Roll up, roll up, 7 oil bids up for grabs, says Oman
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The Ministry of Oil and Gas has floated tenders inviting bids from international oil firms for developing seven oil and gas blocks on production sharing basis.
These tenders are for developing three offshore and four onshore areas and are floated close on the heels of signing two concession agreements with multi-nation oil giants for oil exploration in block 66 and 38.
The offshore blocks are 18, 41 and 59, while onshore blocks are 43A, 48, 56 and 57, Dr Saleh A Al Anboori, Director General of Management of Petroleum Investment, told Times of Oman. The offshore block 18 was relinquished by India's Reliance Industries a couple of years ago.
"The Ministry is inviting companies with experience in deep water offshore and onshore blocks for the forthcoming bid round. The participating companies need to have relevant technical capabilities and financial resources to explore and develop potential hydrocarbon resources,- he added.
The last date for submitting bids for companies is January 31, 2013. Thereafter, the authorities will evaluate bids and negotiate with shortlisted companies for finalising the concession deal. Dr Al Amboori said the government is trying to open up both offshore and onshore blocks for development in a bid to enhance hydrocarbon resources in the country.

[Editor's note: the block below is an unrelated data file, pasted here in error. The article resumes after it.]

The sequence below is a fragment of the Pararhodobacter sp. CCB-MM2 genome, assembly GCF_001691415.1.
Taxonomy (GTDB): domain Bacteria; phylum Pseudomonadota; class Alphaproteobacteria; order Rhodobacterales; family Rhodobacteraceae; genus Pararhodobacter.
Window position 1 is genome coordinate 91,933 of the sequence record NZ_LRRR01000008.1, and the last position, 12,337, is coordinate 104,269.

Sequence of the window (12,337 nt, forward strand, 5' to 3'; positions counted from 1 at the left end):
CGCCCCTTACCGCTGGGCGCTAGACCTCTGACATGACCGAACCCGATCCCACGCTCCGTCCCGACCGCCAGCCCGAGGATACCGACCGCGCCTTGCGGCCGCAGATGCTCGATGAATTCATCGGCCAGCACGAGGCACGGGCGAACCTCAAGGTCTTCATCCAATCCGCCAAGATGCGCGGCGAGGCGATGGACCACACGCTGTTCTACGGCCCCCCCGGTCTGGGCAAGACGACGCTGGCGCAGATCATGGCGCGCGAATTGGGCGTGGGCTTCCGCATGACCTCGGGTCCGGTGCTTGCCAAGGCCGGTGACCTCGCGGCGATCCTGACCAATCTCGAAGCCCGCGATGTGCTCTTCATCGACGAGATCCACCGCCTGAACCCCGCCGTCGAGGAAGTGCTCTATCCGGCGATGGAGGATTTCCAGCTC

The Ministry of Oil and Gas has signed concession agreements for two blocks -“ 38 and 66 -“ in the last two months. The block 38 was awarded to Frontier Resources Oman Ltd and the British firm will explore oil and natural gas spread in an area of 17.425 square kilometres in Dhofar region. Frontier is planning to invest $20 million in the next three years for early oil and gas exploration programmes.
Similarly, MOL Oman signed a concession agreement with Oman government for developing block 66 in Dhofar region and is planning to invest $30 million over the next four to six years for early exploration programmes within the block.
The Hungary-based oil giant is planning to drill two test wells in the onshore concession area, which is spread in a large area of 4,898 square kilometres in Al Wusta and Dhofar region.
The estimated oil reserve in place in this block is around 200 million barrels.
Dr Al Anboori said as many as twenty-two multinational firms are currently exploring for -” and in some cases producing -“ oil in several concession blocks in the Sultanate under production sharing agreements. Presently, multinational oil companies contribute 30 per cent of total crude production, while PDO constitutes the remaining 70 per cent oil output.
As huge investment is required for bringing oil above the ground in view of the peculiar nature of reservoirs in Oman, the government has been encouraging multinational firms to undertake exploration on production sharing basis. These agreements manifest the successful ongoing efforts by the Ministry to attract international oil companies in the development of Oman's economic mainstay.
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